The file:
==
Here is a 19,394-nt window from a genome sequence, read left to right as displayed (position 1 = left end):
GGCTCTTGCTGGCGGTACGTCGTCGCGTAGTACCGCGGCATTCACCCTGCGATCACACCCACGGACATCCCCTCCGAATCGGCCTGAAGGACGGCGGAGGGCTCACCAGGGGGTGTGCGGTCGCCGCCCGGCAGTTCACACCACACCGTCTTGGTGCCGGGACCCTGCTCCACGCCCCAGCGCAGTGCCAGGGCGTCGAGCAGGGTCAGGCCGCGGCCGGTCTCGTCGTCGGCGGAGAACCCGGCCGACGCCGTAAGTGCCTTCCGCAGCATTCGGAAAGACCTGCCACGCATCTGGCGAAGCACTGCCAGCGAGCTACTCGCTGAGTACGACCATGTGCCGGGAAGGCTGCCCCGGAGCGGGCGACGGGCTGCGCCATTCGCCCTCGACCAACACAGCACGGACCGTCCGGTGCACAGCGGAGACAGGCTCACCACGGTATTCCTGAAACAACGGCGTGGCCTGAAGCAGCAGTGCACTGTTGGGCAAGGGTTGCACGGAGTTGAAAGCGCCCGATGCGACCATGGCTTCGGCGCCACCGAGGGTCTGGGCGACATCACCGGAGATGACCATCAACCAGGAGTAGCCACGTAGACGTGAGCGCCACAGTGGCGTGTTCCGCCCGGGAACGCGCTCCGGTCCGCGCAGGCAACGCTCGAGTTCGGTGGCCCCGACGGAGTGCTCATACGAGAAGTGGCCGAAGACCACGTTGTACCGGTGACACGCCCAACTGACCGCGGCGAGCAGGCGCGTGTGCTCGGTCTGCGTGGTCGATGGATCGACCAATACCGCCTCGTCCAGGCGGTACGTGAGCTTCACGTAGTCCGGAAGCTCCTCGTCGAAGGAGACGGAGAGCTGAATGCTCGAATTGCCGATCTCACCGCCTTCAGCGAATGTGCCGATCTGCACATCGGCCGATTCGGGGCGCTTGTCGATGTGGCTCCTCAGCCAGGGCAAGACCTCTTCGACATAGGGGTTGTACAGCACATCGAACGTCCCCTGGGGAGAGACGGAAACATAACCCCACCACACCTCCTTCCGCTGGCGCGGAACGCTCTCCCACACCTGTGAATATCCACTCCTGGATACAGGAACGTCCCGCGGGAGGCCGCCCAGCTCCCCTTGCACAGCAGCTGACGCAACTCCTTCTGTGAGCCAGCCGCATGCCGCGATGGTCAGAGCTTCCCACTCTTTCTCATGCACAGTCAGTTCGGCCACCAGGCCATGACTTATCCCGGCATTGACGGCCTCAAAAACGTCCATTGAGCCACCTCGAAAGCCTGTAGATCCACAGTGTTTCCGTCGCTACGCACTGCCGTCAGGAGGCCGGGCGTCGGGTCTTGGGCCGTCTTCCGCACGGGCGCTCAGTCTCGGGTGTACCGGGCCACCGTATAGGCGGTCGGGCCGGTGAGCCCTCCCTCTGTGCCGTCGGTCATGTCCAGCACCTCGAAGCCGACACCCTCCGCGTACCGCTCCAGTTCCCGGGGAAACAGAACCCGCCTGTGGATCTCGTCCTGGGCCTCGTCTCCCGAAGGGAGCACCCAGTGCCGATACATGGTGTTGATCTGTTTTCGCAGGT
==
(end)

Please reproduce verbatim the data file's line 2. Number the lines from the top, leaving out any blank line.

GGCTCTTGCTGGCGGTACGTCGTCGCGTAGTACCGCGGCATTCACCCTGCGATCACACCCACGGACATCCCCTCCGAATCGGCCTGAAGGACGGCGGAGGGCTCACCAGGGGGTGTGCGGTCGCCGCCCGGCAGTTCACACCACACCGTCTTGGTGCCGGGACCCTGCTCCACGCCCCAGCGCAGTGCCAGGGCGTCGAGCAGGGTCAGGCCGCGGCCGGTCTCGTCGTCGGCGGAGAACCCGGCCGACGCCGTAAGTGCCTTCCGCAGCATTCGGAAAGACCTGCCACGCATCTGGCGAAGCACTGCCAGCGAGCTACTCGCTGAGTACGACCATGTGCCGGGAAGGCTGCCCCGGAGCGGGCGACGGGCTGCGCCATTCGCCCTCGACCAACACAGCACGGACCGTCCGGTGCACAGCGGAGACAGGCTCACCACGGTATTCCTGAAACAACGGCGTGGCCTGAAGCAGCAGTGCACTGTTGGGCAAGGGTTGCACGGAGTTGAAAGCGCCCGATGCGACCATGGCTTCGGCGCCACCGAGGGTCTGGGCGACATCACCGGAGATGACCATCAACCAGGAGTAGCCACGTAGACGTGAGCGCCACAGTGGCGTGTTCCGCCCGGGAACGCGCTCCGGTCCGCGCAGGCAACGCTCGAGTTCGGTGGCCCCGACGGAGTGCTCATACGAGAAGTGGCCGAAGACCACGTTGTACCGGTGACACGCCCAACTGACCGCGGCGAGCAGGCGCGTGTGCTCGGTCTGCGTGGTCGATGGATCGACCAATACCGCCTCGTCCAGGCGGTACGTGAGCTTCACGTAGTCCGGAAGCTCCTCGTCGAAGGAGACGGAGAGCTGAATGCTCGAATTGCCGATCTCACCGCCTTCAGCGAATGTGCCGATCTGCACATCGGCCGATTCGGGGCGCTTGTCGATGTGGCTCCTCAGCCAGGGCAAGACCTCTTCGACATAGGGGTTGTACAGCACATCGAACGTCCCCTGGGGAGAGACGGAAACATAACCCCACCACACCTCCTTCCGCTGGCGCGGAACGCTCTCCCACACCTGTGAATATCCACTCCTGGATACAGGAACGTCCCGCGGGAGGCCGCCCAGCTCCCCTTGCACAGCAGCTGACGCAACTCCTTCTGTGAGCCAGCCGCATGCCGCGATGGTCAGAGCTTCCCACTCTTTCTCATGCACAGTCAGTTCGGCCACCAGGCCATGACTTATCCCGGCATTGACGGCCTCAAAAACGTCCATTGAGCCACCTCGAAAGCCTGTAGATCCACAGTGTTTCCGTCGCTACGCACTGCCGTCAGGAGGCCGGGCGTCGGGTCTTGGGCCGTCTTCCGCACGGGCGCTCAGTCTCGGGTGTACCGGGCCACCGTATAGGCGGTCGGGCCGGTGAGCCCTCCCTCTGTGCCGTCGGTCATGTCCAGCACCTCGAAGCCGACACCCTCCGCGTACCGCTCCAGTTCCCGGGGAAACAGAACCCGCCTGTGGATCTCGTCCTGGGCCTCGTCTCCCGAAGGGAGCACCCAGTGCCGATACATGGTGTTGATCTGTTTTCGCAGGT